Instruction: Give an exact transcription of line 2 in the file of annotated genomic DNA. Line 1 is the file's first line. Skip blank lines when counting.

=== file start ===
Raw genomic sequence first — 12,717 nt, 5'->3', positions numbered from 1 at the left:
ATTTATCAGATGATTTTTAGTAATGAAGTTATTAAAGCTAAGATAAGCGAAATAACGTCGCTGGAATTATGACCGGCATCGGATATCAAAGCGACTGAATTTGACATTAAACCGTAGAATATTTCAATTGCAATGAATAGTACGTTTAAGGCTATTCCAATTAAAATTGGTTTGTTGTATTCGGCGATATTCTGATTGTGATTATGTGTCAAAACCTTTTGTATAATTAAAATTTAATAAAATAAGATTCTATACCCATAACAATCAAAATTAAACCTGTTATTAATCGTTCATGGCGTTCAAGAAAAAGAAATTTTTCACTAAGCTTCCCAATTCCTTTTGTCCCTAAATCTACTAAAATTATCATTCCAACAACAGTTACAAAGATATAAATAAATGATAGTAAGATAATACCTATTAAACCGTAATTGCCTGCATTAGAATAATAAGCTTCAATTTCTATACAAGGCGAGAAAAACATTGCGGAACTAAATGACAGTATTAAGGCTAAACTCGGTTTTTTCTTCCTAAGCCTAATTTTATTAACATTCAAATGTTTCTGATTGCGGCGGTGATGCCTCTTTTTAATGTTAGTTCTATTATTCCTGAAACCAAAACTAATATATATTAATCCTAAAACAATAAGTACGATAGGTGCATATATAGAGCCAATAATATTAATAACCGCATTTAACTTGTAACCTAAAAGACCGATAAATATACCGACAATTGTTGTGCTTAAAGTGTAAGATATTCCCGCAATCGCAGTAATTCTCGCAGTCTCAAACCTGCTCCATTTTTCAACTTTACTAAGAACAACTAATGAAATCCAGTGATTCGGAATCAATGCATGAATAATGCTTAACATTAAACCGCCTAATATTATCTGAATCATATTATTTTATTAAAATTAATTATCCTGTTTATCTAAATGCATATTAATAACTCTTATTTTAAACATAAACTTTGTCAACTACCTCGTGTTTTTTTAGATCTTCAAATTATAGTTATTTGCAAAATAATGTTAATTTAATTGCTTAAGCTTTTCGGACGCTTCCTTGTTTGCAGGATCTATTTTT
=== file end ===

ATTTATCAGATGATTTTTAGTAATGAAGTTATTAAAGCTAAGATAAGCGAAATAACGTCGCTGGAATTATGACCGGCATCGGATATCAAAGCGACTGAATTTGACATTAAACCGTAGAATATTTCAATTGCAATGAATAGTACGTTTAAGGCTATTCCAATTAAAATTGGTTTGTTGTATTCGGCGATATTCTGATTGTGATTATGTGTCAAAACCTTTTGTATAATTAAAATTTAATAAAATAAGATTCTATACCCATAACAATCAAAATTAAACCTGTTATTAATCGTTCATGGCGTTCAAGAAAAAGAAATTTTTCACTAAGCTTCCCAATTCCTTTTGTCCCTAAATCTACTAAAATTATCATTCCAACAACAGTTACAAAGATATAAATAAATGATAGTAAGATAATACCTATTAAACCGTAATTGCCTGCATTAGAATAATAAGCTTCAATTTCTATACAAGGCGAGAAAAACATTGCGGAACTAAATGACAGTATTAAGGCTAAACTCGGTTTTTTCTTCCTAAGCCTAATTTTATTAACATTCAAATGTTTCTGATTGCGGCGGTGATGCCTCTTTTTAATGTTAGTTCTATTATTCCTGAAACCAAAACTAATATATATTAATCCTAAAACAATAAGTACGATAGGTGCATATATAGAGCCAATAATATTAATAACCGCATTTAACTTGTAACCTAAAAGACCGATAAATATACCGACAATTGTTGTGCTTAAAGTGTAAGATATTCCCGCAATCGCAGTAATTCTCGCAGTCTCAAACCTGCTCCATTTTTCAACTTTACTAAGAACAACTAATGAAATCCAGTGATTCGGAATCAATGCATGAATAATGCTTAACATTAAACCGCCTAATATTATCTGAATCATATTATTTTATTAAAATTAATTATCCTGTTTATCTAAATGCATATTAATAACTCTTATTTTAAACATAAACTTTGTCAACTACCTCGTGTTTTTTTAGATCTTCAAATTATAGTTATTTGCAAAATAATGTTAATTTAATTGCTTAAGCTTTTCGGACGCTTCCTTGTTTGCAGGATCTATTTTT